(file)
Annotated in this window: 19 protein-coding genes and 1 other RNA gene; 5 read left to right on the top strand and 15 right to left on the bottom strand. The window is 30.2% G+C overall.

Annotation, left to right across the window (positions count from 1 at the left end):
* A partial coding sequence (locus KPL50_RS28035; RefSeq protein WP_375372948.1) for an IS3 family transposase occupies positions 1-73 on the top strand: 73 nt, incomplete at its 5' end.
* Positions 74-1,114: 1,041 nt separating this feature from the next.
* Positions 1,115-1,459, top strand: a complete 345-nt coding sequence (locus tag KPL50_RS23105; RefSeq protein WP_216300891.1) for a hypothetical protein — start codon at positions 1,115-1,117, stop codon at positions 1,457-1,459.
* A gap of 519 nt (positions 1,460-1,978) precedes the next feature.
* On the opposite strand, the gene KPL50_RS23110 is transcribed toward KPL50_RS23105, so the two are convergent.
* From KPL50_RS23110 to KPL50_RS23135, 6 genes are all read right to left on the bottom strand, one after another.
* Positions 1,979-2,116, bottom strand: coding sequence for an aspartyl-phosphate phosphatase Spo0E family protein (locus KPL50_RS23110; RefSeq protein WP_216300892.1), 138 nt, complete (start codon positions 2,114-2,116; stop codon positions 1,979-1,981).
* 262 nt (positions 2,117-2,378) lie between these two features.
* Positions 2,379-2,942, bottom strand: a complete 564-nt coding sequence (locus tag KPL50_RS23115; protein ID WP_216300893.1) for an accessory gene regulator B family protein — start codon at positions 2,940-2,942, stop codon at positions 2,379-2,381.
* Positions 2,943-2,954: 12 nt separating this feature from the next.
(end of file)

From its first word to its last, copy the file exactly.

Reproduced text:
Annotated in this window: 19 protein-coding genes and 1 other RNA gene; 5 read left to right on the top strand and 15 right to left on the bottom strand. The window is 30.2% G+C overall.

Annotation, left to right across the window (positions count from 1 at the left end):
* A partial coding sequence (locus KPL50_RS28035; RefSeq protein WP_375372948.1) for an IS3 family transposase occupies positions 1-73 on the top strand: 73 nt, incomplete at its 5' end.
* Positions 74-1,114: 1,041 nt separating this feature from the next.
* Positions 1,115-1,459, top strand: a complete 345-nt coding sequence (locus tag KPL50_RS23105; RefSeq protein WP_216300891.1) for a hypothetical protein — start codon at positions 1,115-1,117, stop codon at positions 1,457-1,459.
* A gap of 519 nt (positions 1,460-1,978) precedes the next feature.
* On the opposite strand, the gene KPL50_RS23110 is transcribed toward KPL50_RS23105, so the two are convergent.
* From KPL50_RS23110 to KPL50_RS23135, 6 genes are all read right to left on the bottom strand, one after another.
* Positions 1,979-2,116, bottom strand: coding sequence for an aspartyl-phosphate phosphatase Spo0E family protein (locus KPL50_RS23110; RefSeq protein WP_216300892.1), 138 nt, complete (start codon positions 2,114-2,116; stop codon positions 1,979-1,981).
* 262 nt (positions 2,117-2,378) lie between these two features.
* Positions 2,379-2,942, bottom strand: a complete 564-nt coding sequence (locus tag KPL50_RS23115; protein ID WP_216300893.1) for an accessory gene regulator B family protein — start codon at positions 2,940-2,942, stop codon at positions 2,379-2,381.
* Positions 2,943-2,954: 12 nt separating this feature from the next.